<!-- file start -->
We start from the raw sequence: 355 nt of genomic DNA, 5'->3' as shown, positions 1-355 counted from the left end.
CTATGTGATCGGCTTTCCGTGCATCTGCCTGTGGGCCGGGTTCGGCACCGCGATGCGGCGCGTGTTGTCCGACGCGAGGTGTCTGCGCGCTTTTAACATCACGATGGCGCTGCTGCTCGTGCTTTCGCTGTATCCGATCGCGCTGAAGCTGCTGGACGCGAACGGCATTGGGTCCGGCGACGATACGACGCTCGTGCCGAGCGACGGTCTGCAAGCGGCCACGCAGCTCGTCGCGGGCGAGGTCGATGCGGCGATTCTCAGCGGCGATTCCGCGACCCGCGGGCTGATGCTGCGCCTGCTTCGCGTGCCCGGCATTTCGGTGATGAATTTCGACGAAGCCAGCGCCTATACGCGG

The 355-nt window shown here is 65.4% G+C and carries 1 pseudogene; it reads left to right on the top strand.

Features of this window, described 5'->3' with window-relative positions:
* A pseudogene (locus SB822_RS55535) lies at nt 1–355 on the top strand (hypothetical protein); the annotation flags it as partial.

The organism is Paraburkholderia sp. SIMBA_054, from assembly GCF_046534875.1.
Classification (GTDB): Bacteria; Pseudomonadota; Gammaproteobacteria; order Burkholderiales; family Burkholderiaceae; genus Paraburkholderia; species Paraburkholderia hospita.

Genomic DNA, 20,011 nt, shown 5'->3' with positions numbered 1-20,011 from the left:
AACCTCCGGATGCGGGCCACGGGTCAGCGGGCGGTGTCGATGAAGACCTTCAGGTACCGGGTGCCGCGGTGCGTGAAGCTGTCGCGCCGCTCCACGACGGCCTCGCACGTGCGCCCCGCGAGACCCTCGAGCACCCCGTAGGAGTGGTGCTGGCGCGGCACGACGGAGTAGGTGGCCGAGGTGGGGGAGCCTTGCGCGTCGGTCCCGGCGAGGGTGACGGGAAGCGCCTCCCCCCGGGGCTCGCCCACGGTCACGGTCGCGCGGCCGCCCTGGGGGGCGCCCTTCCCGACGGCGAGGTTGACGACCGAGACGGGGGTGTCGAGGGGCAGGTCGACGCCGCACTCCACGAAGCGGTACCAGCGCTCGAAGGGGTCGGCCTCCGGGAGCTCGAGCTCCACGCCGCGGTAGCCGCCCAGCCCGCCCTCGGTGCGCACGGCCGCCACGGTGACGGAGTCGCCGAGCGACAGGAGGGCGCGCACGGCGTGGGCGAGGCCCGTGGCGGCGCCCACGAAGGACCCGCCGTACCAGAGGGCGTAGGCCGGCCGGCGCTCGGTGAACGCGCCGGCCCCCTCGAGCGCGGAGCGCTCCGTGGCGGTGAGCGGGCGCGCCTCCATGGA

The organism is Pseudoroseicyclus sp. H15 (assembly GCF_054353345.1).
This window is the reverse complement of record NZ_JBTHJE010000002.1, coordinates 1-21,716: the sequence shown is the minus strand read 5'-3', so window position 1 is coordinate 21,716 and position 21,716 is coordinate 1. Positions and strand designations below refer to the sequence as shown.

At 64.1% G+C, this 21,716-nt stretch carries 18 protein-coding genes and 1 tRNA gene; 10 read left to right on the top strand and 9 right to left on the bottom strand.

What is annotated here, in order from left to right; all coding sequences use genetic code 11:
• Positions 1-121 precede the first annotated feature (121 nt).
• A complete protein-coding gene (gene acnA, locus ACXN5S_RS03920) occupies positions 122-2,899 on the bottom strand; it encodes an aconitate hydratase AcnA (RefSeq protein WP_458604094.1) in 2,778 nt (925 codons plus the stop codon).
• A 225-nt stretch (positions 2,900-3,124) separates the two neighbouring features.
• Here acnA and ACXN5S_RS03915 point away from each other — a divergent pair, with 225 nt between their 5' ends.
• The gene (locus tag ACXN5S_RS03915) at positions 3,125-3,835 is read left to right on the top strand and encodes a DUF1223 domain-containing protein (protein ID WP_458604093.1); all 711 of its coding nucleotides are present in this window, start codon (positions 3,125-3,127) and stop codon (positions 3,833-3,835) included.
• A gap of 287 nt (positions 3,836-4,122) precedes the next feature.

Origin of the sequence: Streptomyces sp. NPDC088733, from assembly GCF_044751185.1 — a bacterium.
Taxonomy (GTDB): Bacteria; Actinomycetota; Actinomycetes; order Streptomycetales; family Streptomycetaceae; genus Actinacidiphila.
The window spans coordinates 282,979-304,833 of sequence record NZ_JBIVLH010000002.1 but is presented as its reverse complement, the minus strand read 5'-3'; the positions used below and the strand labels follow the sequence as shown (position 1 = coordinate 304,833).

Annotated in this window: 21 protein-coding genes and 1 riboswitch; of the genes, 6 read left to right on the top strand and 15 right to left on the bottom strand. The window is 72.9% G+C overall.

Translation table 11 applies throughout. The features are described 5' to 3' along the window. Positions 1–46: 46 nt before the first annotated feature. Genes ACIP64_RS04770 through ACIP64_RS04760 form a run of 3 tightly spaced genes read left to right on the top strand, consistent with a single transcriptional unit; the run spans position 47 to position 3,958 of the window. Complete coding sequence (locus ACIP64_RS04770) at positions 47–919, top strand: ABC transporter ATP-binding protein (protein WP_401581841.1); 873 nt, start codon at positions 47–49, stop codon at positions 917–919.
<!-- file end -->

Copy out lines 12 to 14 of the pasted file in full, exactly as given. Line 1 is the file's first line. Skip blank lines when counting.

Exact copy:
At 64.1% G+C, this 21,716-nt stretch carries 18 protein-coding genes and 1 tRNA gene; 10 read left to right on the top strand and 9 right to left on the bottom strand.

What is annotated here, in order from left to right; all coding sequences use genetic code 11:
• Positions 1-121 precede the first annotated feature (121 nt).